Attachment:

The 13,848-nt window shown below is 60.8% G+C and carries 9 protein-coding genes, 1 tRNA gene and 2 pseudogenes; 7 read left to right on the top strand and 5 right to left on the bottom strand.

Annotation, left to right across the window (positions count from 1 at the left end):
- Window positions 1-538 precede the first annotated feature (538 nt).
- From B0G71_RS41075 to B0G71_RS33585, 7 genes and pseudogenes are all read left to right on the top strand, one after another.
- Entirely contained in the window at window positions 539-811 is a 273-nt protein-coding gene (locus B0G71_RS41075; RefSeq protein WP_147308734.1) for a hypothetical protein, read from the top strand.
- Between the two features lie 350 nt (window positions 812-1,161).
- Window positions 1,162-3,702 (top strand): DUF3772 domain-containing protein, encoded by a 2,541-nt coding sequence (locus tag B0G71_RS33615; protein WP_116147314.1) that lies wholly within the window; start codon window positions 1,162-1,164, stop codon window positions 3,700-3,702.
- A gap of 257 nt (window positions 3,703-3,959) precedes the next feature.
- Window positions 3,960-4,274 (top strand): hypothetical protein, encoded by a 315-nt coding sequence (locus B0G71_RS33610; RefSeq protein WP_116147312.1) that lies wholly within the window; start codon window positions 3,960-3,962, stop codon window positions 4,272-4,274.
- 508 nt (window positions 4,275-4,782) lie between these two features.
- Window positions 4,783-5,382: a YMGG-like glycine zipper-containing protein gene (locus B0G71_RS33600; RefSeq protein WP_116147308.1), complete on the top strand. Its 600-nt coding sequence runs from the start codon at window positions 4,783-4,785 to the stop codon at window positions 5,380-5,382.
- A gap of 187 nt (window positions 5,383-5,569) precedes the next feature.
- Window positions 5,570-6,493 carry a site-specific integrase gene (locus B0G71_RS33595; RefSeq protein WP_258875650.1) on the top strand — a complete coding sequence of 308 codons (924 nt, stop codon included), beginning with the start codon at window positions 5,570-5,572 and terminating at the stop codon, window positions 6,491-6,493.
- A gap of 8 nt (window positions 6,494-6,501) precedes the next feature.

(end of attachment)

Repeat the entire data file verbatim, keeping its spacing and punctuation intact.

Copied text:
The 13,848-nt window shown below is 60.8% G+C and carries 9 protein-coding genes, 1 tRNA gene and 2 pseudogenes; 7 read left to right on the top strand and 5 right to left on the bottom strand.

Annotation, left to right across the window (positions count from 1 at the left end):
- Window positions 1-538 precede the first annotated feature (538 nt).
- From B0G71_RS41075 to B0G71_RS33585, 7 genes and pseudogenes are all read left to right on the top strand, one after another.
- Entirely contained in the window at window positions 539-811 is a 273-nt protein-coding gene (locus B0G71_RS41075; RefSeq protein WP_147308734.1) for a hypothetical protein, read from the top strand.
- Between the two features lie 350 nt (window positions 812-1,161).
- Window positions 1,162-3,702 (top strand): DUF3772 domain-containing protein, encoded by a 2,541-nt coding sequence (locus tag B0G71_RS33615; protein WP_116147314.1) that lies wholly within the window; start codon window positions 1,162-1,164, stop codon window positions 3,700-3,702.
- A gap of 257 nt (window positions 3,703-3,959) precedes the next feature.
- Window positions 3,960-4,274 (top strand): hypothetical protein, encoded by a 315-nt coding sequence (locus B0G71_RS33610; RefSeq protein WP_116147312.1) that lies wholly within the window; start codon window positions 3,960-3,962, stop codon window positions 4,272-4,274.
- 508 nt (window positions 4,275-4,782) lie between these two features.
- Window positions 4,783-5,382: a YMGG-like glycine zipper-containing protein gene (locus B0G71_RS33600; RefSeq protein WP_116147308.1), complete on the top strand. Its 600-nt coding sequence runs from the start codon at window positions 4,783-4,785 to the stop codon at window positions 5,380-5,382.
- A gap of 187 nt (window positions 5,383-5,569) precedes the next feature.
- Window positions 5,570-6,493 carry a site-specific integrase gene (locus B0G71_RS33595; RefSeq protein WP_258875650.1) on the top strand — a complete coding sequence of 308 codons (924 nt, stop codon included), beginning with the start codon at window positions 5,570-5,572 and terminating at the stop codon, window positions 6,491-6,493.
- A gap of 8 nt (window positions 6,494-6,501) precedes the next feature.